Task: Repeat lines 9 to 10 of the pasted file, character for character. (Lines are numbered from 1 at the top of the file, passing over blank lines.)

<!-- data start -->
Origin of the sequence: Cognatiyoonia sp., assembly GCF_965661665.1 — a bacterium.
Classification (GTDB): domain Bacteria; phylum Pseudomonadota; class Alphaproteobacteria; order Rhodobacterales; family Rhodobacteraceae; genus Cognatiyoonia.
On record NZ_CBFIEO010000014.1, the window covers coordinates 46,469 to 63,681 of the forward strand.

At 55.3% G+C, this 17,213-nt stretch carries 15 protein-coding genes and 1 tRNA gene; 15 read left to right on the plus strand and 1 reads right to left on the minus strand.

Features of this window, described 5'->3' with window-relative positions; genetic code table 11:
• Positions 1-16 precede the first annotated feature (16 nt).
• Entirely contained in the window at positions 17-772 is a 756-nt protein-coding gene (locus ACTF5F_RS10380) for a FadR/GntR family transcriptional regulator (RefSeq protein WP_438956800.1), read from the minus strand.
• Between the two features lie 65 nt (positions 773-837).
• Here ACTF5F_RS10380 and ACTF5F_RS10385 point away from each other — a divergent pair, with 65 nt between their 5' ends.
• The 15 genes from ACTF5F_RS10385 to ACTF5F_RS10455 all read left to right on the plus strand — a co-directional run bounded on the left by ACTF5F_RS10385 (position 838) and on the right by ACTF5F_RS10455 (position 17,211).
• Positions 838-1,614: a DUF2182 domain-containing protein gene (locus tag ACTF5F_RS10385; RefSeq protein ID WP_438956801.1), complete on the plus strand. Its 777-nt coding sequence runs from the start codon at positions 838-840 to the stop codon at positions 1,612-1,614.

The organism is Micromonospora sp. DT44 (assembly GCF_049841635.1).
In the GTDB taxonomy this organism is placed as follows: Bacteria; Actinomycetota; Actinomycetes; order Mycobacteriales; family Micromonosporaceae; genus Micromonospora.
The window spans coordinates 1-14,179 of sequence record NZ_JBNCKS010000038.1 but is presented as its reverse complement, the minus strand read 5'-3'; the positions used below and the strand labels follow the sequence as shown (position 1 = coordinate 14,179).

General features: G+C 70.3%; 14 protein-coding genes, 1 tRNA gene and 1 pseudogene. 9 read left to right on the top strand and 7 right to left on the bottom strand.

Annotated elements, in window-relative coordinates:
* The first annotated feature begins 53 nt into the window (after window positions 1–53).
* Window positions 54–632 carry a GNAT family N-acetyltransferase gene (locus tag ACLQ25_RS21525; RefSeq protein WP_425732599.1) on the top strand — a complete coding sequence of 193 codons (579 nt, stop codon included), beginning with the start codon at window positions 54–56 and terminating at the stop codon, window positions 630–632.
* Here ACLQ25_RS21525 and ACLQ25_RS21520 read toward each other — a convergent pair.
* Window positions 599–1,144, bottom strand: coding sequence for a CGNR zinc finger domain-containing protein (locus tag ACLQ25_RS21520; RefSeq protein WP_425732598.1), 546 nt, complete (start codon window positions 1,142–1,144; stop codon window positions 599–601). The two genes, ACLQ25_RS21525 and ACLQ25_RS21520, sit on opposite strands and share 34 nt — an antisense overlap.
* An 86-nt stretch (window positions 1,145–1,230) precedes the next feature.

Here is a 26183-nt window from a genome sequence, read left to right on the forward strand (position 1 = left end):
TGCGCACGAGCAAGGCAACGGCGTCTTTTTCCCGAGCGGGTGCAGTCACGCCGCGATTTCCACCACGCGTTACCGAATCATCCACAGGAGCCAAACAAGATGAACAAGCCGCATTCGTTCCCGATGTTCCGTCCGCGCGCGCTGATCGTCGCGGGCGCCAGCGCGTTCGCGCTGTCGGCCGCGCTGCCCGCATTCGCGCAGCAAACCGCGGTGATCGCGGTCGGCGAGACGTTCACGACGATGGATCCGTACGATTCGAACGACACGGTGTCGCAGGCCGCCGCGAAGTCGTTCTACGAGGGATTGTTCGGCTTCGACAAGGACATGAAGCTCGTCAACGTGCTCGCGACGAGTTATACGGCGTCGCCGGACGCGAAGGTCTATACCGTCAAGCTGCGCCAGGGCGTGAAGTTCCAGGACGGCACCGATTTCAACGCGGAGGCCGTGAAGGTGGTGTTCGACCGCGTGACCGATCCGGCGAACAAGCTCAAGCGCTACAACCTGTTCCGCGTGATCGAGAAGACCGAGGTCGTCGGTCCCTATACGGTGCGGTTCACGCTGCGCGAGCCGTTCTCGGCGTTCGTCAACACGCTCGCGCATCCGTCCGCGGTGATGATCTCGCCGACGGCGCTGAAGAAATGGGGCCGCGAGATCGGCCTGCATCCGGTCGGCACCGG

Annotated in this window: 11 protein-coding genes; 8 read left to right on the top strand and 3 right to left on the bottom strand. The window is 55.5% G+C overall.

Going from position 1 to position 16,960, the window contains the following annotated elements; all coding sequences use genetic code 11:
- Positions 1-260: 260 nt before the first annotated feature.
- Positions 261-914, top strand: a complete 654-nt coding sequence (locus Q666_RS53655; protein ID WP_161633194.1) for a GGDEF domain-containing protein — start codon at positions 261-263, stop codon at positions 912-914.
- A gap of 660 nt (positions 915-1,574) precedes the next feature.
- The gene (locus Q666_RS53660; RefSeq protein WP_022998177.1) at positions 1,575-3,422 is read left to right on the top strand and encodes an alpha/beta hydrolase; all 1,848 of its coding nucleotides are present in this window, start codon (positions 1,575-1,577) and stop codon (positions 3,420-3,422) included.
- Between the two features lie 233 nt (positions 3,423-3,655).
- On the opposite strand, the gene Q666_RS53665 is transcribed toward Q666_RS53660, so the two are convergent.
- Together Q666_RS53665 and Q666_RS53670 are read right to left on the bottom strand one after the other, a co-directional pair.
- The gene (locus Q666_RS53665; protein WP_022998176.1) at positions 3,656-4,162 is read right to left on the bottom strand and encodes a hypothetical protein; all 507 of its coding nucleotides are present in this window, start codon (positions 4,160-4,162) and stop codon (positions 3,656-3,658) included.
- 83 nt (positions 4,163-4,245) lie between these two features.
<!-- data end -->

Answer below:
• Here ACTF5F_RS10380 and ACTF5F_RS10385 point away from each other — a divergent pair, with 65 nt between their 5' ends.
• The 15 genes from ACTF5F_RS10385 to ACTF5F_RS10455 all read left to right on the plus strand — a co-directional run bounded on the left by ACTF5F_RS10385 (position 838) and on the right by ACTF5F_RS10455 (position 17,211).